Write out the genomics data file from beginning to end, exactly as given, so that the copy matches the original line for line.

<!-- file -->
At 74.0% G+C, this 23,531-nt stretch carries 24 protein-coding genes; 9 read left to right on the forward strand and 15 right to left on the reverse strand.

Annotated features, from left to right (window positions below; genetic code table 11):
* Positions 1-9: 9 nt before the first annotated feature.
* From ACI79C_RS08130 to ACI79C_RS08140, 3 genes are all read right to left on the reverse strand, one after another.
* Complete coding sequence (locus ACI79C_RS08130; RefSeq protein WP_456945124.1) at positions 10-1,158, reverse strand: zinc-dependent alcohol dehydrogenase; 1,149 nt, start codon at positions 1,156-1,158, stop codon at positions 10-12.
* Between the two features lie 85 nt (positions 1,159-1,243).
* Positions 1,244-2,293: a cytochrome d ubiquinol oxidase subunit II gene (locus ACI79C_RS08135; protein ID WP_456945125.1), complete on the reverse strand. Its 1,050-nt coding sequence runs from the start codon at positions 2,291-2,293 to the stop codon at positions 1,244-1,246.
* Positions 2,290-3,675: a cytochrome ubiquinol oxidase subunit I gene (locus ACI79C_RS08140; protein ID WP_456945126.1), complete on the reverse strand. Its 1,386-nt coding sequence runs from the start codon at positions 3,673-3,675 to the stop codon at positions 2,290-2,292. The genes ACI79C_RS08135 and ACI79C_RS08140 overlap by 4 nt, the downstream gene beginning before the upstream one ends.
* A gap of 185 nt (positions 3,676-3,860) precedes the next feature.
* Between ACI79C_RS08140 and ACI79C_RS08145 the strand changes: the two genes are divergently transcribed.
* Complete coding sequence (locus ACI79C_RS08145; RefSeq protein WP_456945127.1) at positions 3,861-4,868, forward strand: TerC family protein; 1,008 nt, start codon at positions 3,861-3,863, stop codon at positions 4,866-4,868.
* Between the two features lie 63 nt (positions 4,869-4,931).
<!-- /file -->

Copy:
At 74.0% G+C, this 23,531-nt stretch carries 24 protein-coding genes; 9 read left to right on the forward strand and 15 right to left on the reverse strand.

Annotated features, from left to right (window positions below; genetic code table 11):
* Positions 1-9: 9 nt before the first annotated feature.
* From ACI79C_RS08130 to ACI79C_RS08140, 3 genes are all read right to left on the reverse strand, one after another.
* Complete coding sequence (locus ACI79C_RS08130; RefSeq protein WP_456945124.1) at positions 10-1,158, reverse strand: zinc-dependent alcohol dehydrogenase; 1,149 nt, start codon at positions 1,156-1,158, stop codon at positions 10-12.
* Between the two features lie 85 nt (positions 1,159-1,243).
* Positions 1,244-2,293: a cytochrome d ubiquinol oxidase subunit II gene (locus ACI79C_RS08135; protein ID WP_456945125.1), complete on the reverse strand. Its 1,050-nt coding sequence runs from the start codon at positions 2,291-2,293 to the stop codon at positions 1,244-1,246.
* Positions 2,290-3,675: a cytochrome ubiquinol oxidase subunit I gene (locus ACI79C_RS08140; protein ID WP_456945126.1), complete on the reverse strand. Its 1,386-nt coding sequence runs from the start codon at positions 3,673-3,675 to the stop codon at positions 2,290-2,292. The genes ACI79C_RS08135 and ACI79C_RS08140 overlap by 4 nt, the downstream gene beginning before the upstream one ends.
* A gap of 185 nt (positions 3,676-3,860) precedes the next feature.
* Between ACI79C_RS08140 and ACI79C_RS08145 the strand changes: the two genes are divergently transcribed.
* Complete coding sequence (locus ACI79C_RS08145; RefSeq protein WP_456945127.1) at positions 3,861-4,868, forward strand: TerC family protein; 1,008 nt, start codon at positions 3,861-3,863, stop codon at positions 4,866-4,868.
* Between the two features lie 63 nt (positions 4,869-4,931).